Tab Ramos's young Americans are off to a solid start in the 2015 U-20 World Cup: three points from their opening game puts them top of Group A. Myanmar was a more challenging opponent than most (but not all - credit Josh Deaver over at American Soccer Now for actually watching some tape before reaching an opinion) observers were expecting, but the US U-20 team did well to focus on the game it was in rather than the lamenting the absence of the blowout many apparently presumed to be inevitable.
The next match poses a similar challenge: on paper, New Zealand doesn't look all that impressive. Almost half the players are drawn from Wanderers SC, a team that finished seventh out of nine in New Zealand's ASB Premiership this season. The most prominent player in the squad is arguably Bill Tuiloma, who was scooped up by French heavyweight Olympique Marseille in 2013 and got his first taste of first-team football for his club this season. There are a couple of players - Cory Brown (Xavier) and Stuart Holthusen (Akron) attached to US colleges - and three contracted to pro clubs in Europe. But Nikola Tzanev (Brentford), Jesse Edge (Vicenza Calcio), and Monty Patterson (Ipswich Town) have not yet broken through at senior level.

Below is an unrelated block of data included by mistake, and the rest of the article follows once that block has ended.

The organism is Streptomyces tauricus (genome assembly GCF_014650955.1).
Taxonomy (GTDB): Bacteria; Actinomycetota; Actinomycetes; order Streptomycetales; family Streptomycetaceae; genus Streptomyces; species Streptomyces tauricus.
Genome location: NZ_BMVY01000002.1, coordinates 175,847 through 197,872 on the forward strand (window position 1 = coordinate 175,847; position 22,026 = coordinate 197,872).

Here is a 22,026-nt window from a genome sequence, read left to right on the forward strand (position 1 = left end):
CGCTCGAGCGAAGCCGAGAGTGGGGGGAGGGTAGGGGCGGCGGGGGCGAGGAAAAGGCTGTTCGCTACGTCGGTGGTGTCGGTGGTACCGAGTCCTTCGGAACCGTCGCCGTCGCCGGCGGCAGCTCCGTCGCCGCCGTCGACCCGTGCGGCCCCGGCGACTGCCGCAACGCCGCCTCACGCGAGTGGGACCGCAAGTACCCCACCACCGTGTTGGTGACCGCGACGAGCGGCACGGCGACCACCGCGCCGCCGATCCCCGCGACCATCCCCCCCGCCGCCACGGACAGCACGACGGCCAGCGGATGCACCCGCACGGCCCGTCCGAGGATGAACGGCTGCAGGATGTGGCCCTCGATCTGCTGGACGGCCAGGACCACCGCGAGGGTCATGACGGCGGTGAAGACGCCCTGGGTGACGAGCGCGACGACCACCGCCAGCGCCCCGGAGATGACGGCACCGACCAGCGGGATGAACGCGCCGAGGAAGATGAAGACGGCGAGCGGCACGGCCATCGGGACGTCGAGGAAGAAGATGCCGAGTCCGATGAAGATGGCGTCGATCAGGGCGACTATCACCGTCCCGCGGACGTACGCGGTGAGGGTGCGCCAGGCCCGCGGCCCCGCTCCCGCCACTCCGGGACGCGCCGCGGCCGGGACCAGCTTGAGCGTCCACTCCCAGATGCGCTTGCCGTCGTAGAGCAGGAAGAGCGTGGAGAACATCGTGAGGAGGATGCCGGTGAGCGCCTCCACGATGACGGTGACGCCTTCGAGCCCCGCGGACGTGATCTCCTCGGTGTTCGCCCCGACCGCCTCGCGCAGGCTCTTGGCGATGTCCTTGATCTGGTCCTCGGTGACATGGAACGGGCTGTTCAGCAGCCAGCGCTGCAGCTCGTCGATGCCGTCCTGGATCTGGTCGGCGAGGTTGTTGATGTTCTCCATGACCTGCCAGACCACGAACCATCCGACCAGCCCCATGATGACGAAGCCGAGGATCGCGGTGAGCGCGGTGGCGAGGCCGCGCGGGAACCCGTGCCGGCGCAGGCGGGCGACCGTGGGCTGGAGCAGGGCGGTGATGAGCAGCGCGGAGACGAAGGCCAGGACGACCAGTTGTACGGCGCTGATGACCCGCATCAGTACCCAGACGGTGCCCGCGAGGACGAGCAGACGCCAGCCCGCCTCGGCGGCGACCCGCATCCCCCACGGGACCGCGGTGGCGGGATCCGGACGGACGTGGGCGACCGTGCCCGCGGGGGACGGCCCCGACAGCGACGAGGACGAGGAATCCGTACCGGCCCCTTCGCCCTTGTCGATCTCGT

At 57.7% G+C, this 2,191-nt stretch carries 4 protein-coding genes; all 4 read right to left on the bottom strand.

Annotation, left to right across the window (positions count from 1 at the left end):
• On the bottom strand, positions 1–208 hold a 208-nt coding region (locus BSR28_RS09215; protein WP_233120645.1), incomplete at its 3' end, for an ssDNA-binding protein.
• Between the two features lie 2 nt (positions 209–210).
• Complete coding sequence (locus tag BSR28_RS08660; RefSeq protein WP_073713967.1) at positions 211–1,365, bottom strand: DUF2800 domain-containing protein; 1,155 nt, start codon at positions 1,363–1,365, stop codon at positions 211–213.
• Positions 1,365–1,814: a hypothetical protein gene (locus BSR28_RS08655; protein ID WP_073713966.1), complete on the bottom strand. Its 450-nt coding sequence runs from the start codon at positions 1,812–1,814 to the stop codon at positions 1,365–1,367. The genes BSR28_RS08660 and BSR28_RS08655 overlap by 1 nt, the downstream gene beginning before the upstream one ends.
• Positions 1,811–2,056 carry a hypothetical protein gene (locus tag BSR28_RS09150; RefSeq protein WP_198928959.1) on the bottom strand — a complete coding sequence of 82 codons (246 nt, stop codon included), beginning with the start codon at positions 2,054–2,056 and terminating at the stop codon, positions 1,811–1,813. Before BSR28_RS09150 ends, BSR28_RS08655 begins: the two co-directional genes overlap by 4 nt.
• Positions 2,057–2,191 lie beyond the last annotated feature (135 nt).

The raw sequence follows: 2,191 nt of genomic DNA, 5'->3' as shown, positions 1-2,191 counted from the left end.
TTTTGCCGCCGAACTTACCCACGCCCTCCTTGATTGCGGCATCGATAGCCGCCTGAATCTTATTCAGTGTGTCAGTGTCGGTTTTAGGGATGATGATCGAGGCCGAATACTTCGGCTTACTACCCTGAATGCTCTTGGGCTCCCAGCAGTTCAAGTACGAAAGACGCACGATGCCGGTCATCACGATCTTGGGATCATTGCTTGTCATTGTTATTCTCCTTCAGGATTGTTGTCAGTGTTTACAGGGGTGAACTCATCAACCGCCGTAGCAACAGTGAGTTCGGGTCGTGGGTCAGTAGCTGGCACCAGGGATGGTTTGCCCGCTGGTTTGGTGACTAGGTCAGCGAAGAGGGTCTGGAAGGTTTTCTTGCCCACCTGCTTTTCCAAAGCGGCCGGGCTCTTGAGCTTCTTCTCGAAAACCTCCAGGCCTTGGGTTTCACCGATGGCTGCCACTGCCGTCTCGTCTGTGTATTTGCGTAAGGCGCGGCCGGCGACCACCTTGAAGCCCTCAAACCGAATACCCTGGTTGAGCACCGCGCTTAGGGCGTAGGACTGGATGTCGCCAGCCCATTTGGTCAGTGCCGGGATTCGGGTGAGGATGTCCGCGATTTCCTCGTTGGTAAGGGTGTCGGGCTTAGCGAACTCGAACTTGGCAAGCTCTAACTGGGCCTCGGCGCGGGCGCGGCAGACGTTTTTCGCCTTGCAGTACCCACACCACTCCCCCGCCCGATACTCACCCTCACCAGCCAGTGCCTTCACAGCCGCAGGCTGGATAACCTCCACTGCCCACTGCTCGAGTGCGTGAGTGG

Still, it is the host nation. That Wanderers SC team was set up specifically to keep the country's U-20 eligible players together and occupied with regular, club-level soccer. And while preparations may not look very encouraging, the New Zealand U-20s held Ukraine to a 0-0 draw in their opening match of this tournament.
They will want to build on that result against the US.
New Zealand will not be the toughest opponent the US faces in this tournament. But it should be among the most motivated.
The Americans have little to gain from this match but points. They will be expected to win easily, given the apparent disparity between the squads on paper. They will be regarded as having "underperformed" if they record anything less than a comfortable, clean-sheet win.
But the US performance against Myanmar was encouraging, insofar as it suggested the team understands it is in a tournament, has no right to breeze by any opponent on reputation, and is capable of adjusting to the opposition on the field rather than described in the match previews.